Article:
What are “liquid investments”?

Tendersetter

9:00 am

23 September 2020

As the name suggests, liquid investments are those that can be readily converted into cash. An asset that can readily be converted into cash is similar to cash itself, because the asset can be sold with little impact on its value. 

Several factors must be present for an asset to be considered liquid: it must be in an established market and with the ability for ownership to be transferred easily.

Examples of liquid investments

In general, assets with short-term maturities, of less than 90 days, can be considered liquid investments. These instruments include:

  • Certain stocks and marketable securities (depending on the company’s capitalisation, for example, stocks listed on the Italian alternative investment market (AIM) are not liquid)
  • Government bonds
  • Mutual funds
  • Money market funds

What affects an investment’s liquidity?

The liquidity of certain assets is impacted by different factors, such as:

  • Exogenous transaction costs
  • Private information 

Exogenous transaction costs are the most straightforward source of illiquidity. They are the fixed costs incurred to process the trade. For institutional investors trading in public large cap equities these costs will be small, as all transactions are processed electronically in a highly regulated central market. However, for certain corporate bonds, these costs can be substantial. Obviously, higher costs make trading more expensive and thus the ease of trading is reduced.

Demand-supply equilibrium is another source of illiquidity. When an investor wants to sell an amount of stock, there may not necessarily be any buyers. When a stock is traded by a market maker, the market maker guarantees that it will be possible to sell the financial instrument: it will therefore buy the asset from the investor, but it will also require compensation for the risks faced due to the difficulties that it will in turn face when it goes to sell the stock. This compensation will translate into a sale at a discount on the portfolio’s value.

Private information is also a potential cause of illiquidity. If some traders have different information to others, one party may enter a bad deal. For example, a buyer can face the risk that the seller has private information. To compensate for the possibility of entering into a bad deal with an informed seller, he therefore gives a bid price that is below the asset’s fair value. A seller who might be dealing with an informed buyer, on the other hand, will quote a higher ask price. This phenomenon makes investors more hesitant to trade, leading to illiquidity.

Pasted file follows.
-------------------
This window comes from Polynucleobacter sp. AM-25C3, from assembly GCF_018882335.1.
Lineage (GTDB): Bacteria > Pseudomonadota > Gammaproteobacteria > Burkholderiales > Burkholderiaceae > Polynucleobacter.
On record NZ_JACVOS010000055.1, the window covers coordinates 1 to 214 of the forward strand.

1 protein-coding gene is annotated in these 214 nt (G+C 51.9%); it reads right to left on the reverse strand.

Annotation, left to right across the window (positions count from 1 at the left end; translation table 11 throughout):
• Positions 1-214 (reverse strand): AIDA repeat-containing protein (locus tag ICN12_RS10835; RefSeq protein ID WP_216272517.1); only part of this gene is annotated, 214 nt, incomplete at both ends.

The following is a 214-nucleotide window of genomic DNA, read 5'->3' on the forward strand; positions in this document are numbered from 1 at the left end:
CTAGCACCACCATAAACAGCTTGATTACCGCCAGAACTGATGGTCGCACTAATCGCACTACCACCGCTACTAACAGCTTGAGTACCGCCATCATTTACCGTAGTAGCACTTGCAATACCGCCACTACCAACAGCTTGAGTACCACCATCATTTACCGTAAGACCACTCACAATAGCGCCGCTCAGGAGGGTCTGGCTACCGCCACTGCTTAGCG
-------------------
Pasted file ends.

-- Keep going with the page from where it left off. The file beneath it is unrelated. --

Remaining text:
The sources of illiquidity outlined above have some overlap and might reinforce each other. The inventory risk for instance might have a larger impact if informed traders are involved. Moreover, the above-mentioned illiquidity sources have a higher impact when the trade volume increases.

Differences between liquid and illiquid investments

Illiquid investments are on the other end of the spectrum. They are assets that can be difficult to liquidate quickly and that may prevent investors from regularly collecting their money. Those who invest in these instruments must take into account the fact that they cannot be transformed into cash in the short term should unexpected financial difficulties arise.

Investing in illiquid assets introduces additional risks. One of the best known examples of a situation where large positions in illiquid assets caused significant problems is the Harvard University endowment case. After a prolonged period of good performance, during the turmoil in 2008 the endowment’s illiquid asset investments suffered heavy losses. The liquid part of the portfolio had become too small to meet the running expenses. In need of cash, the Harvard investors tried to sell some equity investments. In order to do so, they had to sell at 50% discounts in the secondary market, and they were only able to cover their liquidity problems with loans. The Harvard case showed the world the risks of having a large part of a portfolio invested in very illiquid assets.

Examples of illiquid investments

Illiquid investments include, among others:

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